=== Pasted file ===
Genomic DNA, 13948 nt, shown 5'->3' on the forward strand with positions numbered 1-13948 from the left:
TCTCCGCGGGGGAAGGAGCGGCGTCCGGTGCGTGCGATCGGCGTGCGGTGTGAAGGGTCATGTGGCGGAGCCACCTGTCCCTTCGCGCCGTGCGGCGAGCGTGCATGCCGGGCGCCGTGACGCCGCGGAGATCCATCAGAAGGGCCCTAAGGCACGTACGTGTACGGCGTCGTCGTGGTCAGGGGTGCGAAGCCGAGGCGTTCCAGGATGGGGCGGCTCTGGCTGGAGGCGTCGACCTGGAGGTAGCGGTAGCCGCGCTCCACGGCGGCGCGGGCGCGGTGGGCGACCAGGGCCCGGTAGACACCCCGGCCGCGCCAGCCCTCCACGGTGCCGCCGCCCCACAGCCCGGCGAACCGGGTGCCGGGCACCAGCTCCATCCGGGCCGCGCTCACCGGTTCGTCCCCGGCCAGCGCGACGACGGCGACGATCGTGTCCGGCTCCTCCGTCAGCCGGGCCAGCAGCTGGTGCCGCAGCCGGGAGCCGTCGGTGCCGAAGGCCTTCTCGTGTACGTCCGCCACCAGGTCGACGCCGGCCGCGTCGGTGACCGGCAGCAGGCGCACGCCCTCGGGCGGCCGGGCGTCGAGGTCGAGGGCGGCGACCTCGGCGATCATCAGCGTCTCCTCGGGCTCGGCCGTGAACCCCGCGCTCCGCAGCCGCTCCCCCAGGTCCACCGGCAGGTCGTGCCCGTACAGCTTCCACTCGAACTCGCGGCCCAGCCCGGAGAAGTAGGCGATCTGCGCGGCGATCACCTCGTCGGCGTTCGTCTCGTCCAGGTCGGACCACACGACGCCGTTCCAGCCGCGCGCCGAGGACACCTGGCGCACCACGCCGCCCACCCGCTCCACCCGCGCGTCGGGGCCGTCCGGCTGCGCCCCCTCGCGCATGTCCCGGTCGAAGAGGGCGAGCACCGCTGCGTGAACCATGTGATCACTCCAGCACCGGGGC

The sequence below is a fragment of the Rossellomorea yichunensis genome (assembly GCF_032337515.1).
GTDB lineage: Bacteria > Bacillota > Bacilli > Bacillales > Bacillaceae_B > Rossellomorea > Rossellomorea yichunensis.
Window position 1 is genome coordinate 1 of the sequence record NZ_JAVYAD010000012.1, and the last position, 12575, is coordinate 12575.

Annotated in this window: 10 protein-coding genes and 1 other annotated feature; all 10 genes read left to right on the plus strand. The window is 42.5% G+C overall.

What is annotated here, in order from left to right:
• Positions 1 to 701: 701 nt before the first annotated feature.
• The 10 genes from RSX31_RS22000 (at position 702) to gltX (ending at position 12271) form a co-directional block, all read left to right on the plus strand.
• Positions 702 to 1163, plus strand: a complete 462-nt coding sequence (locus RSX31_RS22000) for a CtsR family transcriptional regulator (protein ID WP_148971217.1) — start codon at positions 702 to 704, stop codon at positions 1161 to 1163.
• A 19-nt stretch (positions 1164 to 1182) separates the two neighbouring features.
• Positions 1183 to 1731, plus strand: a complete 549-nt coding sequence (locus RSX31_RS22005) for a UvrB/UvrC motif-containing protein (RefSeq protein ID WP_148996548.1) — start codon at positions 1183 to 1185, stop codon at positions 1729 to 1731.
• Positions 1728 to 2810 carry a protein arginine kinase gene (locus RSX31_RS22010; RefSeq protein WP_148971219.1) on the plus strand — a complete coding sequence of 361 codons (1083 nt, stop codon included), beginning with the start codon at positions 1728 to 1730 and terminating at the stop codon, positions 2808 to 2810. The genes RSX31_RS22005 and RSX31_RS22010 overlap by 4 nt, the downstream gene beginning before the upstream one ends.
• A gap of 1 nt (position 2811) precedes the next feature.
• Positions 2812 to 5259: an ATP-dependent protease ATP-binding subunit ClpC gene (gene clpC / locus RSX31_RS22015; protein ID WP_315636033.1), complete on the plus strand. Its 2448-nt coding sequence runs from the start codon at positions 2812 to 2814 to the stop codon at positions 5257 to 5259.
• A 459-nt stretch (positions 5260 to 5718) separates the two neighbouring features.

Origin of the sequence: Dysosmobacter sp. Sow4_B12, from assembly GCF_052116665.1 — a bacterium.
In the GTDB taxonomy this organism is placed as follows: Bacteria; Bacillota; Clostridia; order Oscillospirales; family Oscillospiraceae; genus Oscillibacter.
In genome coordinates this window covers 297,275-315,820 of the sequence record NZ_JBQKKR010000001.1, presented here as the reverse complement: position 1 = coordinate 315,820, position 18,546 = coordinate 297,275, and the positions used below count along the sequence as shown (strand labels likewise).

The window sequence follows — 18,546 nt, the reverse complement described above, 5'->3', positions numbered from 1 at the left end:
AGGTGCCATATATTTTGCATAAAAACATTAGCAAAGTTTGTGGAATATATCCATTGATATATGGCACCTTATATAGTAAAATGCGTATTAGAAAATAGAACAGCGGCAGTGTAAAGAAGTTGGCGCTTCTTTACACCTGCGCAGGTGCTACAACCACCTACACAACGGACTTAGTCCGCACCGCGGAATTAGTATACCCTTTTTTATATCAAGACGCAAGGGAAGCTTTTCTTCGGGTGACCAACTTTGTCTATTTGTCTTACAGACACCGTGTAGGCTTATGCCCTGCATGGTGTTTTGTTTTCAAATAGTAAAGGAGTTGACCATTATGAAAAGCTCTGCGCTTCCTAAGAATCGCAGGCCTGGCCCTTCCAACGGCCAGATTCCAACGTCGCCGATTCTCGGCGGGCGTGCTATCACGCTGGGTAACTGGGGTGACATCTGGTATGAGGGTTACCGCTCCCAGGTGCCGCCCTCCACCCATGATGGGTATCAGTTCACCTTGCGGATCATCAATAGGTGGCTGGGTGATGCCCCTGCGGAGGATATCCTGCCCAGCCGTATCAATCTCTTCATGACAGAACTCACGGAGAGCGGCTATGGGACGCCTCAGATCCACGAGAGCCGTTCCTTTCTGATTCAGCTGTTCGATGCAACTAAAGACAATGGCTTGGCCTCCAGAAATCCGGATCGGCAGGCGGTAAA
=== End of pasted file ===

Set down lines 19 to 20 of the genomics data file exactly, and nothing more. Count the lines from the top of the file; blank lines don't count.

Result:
In genome coordinates this window covers 297,275-315,820 of the sequence record NZ_JBQKKR010000001.1, presented here as the reverse complement: position 1 = coordinate 315,820, position 18,546 = coordinate 297,275, and the positions used below count along the sequence as shown (strand labels likewise).

The window sequence follows — 18,546 nt, the reverse complement described above, 5'->3', positions numbered from 1 at the left end: